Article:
At first glance Jedediah Morfit’s intricate narrative reliefs have an innocent, whimsical quality about them. The cartoonish characters— articulated with elegant white silhouettes of plaster — feel like a postmodern, graphic take on Josiah Wedgewood reliefs. But nothing in Morfit’s world is that simple. If viewers choose to linger, they’ll soon discover a landscape pulsating with the paralyzing anxiety of our age.
“I think I have some unconscious urge to disguise the underlying angst in the work by expressing it with this very decretive, pretty surface,” says Morfit, a professor of sculpture at Richard Stockton College of New Jersey. But then he stops himself and laughs: “How very WASP-y of me! I guess I have a pretty dark worldview, but somehow I was taught not to burden others with it?”
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In one of Morfit’s large-scale reliefs, a female figure walks across a sea of human carnage and detritus, protecting her bounty with a Wesson .357. Somehow Morfit has managed to depict this scene with his signature playful flair. But look a little closer: The figure — “Mad Meg” — is actually grafted from a 16th century Pieter Bruegel painting.
“The figures in my pieces are all informed by desire. Everything is stealing or trying to grab from something else,” explains Morfit. “For me, I see the increased stratification between the rich and poor in this country as a kind of return to Breugel’s era. It’s not something new. We’ve been here before.”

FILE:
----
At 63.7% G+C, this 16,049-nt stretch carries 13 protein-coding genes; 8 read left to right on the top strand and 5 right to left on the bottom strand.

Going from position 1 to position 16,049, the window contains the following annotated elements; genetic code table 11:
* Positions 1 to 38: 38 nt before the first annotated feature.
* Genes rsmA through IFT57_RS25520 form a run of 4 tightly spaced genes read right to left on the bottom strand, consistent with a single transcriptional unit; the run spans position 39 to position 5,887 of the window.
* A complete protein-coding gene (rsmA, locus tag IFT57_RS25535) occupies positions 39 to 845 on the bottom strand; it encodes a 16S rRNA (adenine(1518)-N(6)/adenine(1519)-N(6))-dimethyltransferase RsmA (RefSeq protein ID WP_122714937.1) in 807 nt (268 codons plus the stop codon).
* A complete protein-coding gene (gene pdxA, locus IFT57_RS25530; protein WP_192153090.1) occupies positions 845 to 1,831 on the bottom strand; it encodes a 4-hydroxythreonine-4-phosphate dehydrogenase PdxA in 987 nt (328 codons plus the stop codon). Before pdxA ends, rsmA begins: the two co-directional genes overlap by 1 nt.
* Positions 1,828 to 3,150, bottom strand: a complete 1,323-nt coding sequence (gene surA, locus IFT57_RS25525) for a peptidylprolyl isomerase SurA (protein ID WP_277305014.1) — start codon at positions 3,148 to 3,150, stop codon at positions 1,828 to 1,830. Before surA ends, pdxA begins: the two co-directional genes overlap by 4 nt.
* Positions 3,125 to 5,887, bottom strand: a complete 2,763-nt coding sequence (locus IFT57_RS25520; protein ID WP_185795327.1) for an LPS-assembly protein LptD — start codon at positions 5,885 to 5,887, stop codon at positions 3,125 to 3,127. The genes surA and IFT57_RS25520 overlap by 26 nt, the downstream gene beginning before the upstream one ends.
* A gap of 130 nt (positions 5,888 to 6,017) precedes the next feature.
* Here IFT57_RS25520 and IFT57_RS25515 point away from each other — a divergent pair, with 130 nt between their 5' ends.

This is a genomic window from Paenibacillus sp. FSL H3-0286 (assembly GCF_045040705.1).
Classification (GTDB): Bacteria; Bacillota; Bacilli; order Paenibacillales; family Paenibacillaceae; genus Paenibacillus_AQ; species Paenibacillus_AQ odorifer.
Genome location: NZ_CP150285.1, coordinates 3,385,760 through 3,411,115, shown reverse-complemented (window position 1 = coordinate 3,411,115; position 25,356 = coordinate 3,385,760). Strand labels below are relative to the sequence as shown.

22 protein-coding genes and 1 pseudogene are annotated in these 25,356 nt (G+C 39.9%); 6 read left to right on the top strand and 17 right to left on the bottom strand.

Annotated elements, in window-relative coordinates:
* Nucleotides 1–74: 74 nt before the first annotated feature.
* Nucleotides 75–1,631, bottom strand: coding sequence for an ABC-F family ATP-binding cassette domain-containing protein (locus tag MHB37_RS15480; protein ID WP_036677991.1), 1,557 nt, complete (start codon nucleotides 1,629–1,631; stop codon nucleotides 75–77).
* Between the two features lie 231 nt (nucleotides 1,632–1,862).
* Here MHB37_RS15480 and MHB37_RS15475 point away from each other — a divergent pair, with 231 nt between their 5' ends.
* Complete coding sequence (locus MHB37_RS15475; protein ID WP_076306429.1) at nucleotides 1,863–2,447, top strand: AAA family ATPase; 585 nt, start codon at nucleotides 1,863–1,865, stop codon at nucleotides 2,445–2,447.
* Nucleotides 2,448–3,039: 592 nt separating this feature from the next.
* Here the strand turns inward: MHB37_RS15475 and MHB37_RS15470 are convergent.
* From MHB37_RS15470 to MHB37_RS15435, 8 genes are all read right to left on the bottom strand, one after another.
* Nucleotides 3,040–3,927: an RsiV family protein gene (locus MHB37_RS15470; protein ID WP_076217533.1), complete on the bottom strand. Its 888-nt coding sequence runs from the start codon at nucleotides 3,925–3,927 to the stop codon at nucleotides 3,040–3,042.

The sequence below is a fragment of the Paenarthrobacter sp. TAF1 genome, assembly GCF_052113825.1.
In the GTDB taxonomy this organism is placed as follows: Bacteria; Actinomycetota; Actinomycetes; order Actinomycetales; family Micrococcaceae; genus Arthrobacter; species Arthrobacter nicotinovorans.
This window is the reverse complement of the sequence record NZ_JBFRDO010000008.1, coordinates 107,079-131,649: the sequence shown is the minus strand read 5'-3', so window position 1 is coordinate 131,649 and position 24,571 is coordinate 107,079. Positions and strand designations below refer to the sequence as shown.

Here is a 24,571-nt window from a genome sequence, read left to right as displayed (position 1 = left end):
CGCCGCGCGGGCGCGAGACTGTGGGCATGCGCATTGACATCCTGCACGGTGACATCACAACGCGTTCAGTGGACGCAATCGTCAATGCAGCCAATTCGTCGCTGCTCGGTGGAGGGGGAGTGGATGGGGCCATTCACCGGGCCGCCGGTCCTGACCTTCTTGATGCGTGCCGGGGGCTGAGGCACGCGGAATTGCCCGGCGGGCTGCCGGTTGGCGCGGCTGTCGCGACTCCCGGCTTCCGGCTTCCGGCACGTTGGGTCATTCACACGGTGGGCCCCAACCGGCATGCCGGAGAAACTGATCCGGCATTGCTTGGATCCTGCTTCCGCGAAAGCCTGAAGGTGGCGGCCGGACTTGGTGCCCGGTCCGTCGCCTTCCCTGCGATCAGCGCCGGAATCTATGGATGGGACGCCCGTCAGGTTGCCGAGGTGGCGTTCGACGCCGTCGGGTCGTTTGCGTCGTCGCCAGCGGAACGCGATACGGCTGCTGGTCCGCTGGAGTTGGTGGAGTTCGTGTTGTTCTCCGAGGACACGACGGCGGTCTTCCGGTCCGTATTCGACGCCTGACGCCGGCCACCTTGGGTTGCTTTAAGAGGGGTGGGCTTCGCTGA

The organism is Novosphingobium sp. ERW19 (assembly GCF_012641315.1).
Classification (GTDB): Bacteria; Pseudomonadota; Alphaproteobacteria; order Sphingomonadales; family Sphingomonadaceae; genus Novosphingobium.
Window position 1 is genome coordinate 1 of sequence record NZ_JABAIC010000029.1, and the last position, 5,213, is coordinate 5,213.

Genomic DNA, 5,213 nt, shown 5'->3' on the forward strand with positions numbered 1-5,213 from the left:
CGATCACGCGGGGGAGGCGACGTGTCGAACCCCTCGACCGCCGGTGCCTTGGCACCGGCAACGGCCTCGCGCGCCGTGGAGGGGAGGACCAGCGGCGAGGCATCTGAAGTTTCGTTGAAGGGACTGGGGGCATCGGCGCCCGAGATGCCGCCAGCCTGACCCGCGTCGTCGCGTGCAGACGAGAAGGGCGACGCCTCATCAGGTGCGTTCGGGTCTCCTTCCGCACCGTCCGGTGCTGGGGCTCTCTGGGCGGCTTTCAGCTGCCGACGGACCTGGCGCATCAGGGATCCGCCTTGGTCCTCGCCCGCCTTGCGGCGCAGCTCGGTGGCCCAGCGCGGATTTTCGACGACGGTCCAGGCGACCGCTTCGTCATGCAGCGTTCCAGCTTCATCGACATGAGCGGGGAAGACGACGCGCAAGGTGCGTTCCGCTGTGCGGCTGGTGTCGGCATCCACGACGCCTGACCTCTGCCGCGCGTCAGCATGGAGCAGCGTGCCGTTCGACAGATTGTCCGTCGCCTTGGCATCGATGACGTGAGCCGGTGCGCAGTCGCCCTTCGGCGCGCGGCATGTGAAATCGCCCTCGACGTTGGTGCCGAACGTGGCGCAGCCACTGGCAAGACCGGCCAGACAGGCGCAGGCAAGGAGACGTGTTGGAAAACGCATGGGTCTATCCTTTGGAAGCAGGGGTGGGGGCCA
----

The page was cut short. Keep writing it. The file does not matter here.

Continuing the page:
At Jedediah Morfit’s latest exhibition, opening tomorrow night at the Sculpture Gym, viewers will be encouraged to create their very own relief. The artist will affix magnets to some of his distinctive characters and place them on a stainless steel wall — an ever-morphing Morfit of your own creation.
“This is a very labor-intensive project. People think of it as being very deliberate, which it is in some respects. But it can be very playful and spontaneous,” the artist says. “I wanted to give viewers access to the spontaneous play that experience when I put these things together.”
Jedediah Morfit: ‘Flat as Hell’
Philadelphia Sculpture Gym
1834 E. Frankford Ave.
Opening Aug. 2, 6-9 p.m.